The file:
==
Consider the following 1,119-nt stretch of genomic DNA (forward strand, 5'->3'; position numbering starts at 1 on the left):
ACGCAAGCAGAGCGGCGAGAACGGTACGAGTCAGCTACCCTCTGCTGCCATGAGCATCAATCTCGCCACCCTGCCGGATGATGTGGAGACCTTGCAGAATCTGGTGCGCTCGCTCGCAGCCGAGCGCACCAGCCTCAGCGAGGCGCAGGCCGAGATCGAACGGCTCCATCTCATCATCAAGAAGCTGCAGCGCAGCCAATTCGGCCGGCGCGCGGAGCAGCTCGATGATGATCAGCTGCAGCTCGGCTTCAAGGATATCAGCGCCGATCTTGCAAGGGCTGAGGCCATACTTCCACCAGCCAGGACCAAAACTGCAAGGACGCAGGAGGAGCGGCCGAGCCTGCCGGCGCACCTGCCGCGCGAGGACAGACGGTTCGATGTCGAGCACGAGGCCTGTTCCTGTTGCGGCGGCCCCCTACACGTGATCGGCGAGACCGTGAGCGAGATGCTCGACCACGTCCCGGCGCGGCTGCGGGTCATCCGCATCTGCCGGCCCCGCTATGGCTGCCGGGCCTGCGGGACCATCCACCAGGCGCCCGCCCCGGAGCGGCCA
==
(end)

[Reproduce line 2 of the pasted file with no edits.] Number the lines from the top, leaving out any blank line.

ACGCAAGCAGAGCGGCGAGAACGGTACGAGTCAGCTACCCTCTGCTGCCATGAGCATCAATCTCGCCACCCTGCCGGATGATGTGGAGACCTTGCAGAATCTGGTGCGCTCGCTCGCAGCCGAGCGCACCAGCCTCAGCGAGGCGCAGGCCGAGATCGAACGGCTCCATCTCATCATCAAGAAGCTGCAGCGCAGCCAATTCGGCCGGCGCGCGGAGCAGCTCGATGATGATCAGCTGCAGCTCGGCTTCAAGGATATCAGCGCCGATCTTGCAAGGGCTGAGGCCATACTTCCACCAGCCAGGACCAAAACTGCAAGGACGCAGGAGGAGCGGCCGAGCCTGCCGGCGCACCTGCCGCGCGAGGACAGACGGTTCGATGTCGAGCACGAGGCCTGTTCCTGTTGCGGCGGCCCCCTACACGTGATCGGCGAGACCGTGAGCGAGATGCTCGACCACGTCCCGGCGCGGCTGCGGGTCATCCGCATCTGCCGGCCCCGCTATGGCTGCCGGGCCTGCGGGACCATCCACCAGGCGCCCGCCCCGGAGCGGCCA